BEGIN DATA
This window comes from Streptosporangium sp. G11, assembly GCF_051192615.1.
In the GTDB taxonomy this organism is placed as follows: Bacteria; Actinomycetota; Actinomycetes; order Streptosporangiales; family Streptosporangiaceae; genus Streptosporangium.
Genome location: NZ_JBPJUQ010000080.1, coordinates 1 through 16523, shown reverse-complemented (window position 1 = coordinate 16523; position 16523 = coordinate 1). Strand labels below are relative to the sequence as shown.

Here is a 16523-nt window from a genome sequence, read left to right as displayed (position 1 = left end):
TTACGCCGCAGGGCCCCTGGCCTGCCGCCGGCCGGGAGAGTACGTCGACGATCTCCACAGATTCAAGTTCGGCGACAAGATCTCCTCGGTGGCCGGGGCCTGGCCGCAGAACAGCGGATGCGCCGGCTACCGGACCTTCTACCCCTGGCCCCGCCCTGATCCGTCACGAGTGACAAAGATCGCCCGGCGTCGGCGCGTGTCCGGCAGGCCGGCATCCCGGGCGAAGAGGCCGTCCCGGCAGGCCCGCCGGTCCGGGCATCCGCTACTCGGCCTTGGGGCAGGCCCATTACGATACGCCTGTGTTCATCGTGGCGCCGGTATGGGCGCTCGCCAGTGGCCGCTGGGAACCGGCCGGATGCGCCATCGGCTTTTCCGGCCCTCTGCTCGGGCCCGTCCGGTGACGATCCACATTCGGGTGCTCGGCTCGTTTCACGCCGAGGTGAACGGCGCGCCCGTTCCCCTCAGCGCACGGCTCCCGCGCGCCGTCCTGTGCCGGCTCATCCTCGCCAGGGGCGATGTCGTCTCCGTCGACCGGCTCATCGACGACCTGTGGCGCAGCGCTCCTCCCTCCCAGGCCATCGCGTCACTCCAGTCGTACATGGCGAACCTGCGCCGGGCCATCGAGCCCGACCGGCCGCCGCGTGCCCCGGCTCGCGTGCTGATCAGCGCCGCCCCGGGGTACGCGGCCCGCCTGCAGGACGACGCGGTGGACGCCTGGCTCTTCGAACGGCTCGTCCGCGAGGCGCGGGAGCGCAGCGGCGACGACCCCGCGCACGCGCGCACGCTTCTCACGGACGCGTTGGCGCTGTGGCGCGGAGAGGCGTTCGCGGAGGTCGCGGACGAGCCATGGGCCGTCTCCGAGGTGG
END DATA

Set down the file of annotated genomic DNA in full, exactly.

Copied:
This window comes from Streptosporangium sp. G11, assembly GCF_051192615.1.
In the GTDB taxonomy this organism is placed as follows: Bacteria; Actinomycetota; Actinomycetes; order Streptosporangiales; family Streptosporangiaceae; genus Streptosporangium.
Genome location: NZ_JBPJUQ010000080.1, coordinates 1 through 16523, shown reverse-complemented (window position 1 = coordinate 16523; position 16523 = coordinate 1). Strand labels below are relative to the sequence as shown.

Here is a 16523-nt window from a genome sequence, read left to right as displayed (position 1 = left end):
TTACGCCGCAGGGCCCCTGGCCTGCCGCCGGCCGGGAGAGTACGTCGACGATCTCCACAGATTCAAGTTCGGCGACAAGATCTCCTCGGTGGCCGGGGCCTGGCCGCAGAACAGCGGATGCGCCGGCTACCGGACCTTCTACCCCTGGCCCCGCCCTGATCCGTCACGAGTGACAAAGATCGCCCGGCGTCGGCGCGTGTCCGGCAGGCCGGCATCCCGGGCGAAGAGGCCGTCCCGGCAGGCCCGCCGGTCCGGGCATCCGCTACTCGGCCTTGGGGCAGGCCCATTACGATACGCCTGTGTTCATCGTGGCGCCGGTATGGGCGCTCGCCAGTGGCCGCTGGGAACCGGCCGGATGCGCCATCGGCTTTTCCGGCCCTCTGCTCGGGCCCGTCCGGTGACGATCCACATTCGGGTGCTCGGCTCGTTTCACGCCGAGGTGAACGGCGCGCCCGTTCCCCTCAGCGCACGGCTCCCGCGCGCCGTCCTGTGCCGGCTCATCCTCGCCAGGGGCGATGTCGTCTCCGTCGACCGGCTCATCGACGACCTGTGGCGCAGCGCTCCTCCCTCCCAGGCCATCGCGTCACTCCAGTCGTACATGGCGAACCTGCGCCGGGCCATCGAGCCCGACCGGCCGCCGCGTGCCCCGGCTCGCGTGCTGATCAGCGCCGCCCCGGGGTACGCGGCCCGCCTGCAGGACGACGCGGTGGACGCCTGGCTCTTCGAACGGCTCGTCCGCGAGGCGCGGGAGCGCAGCGGCGACGACCCCGCGCACGCGCGCACGCTTCTCACGGACGCGTTGGCGCTGTGGCGCGGAGAGGCGTTCGCGGAGGTCGCGGACGAGCCATGGGCCGTCTCCGAGGTGG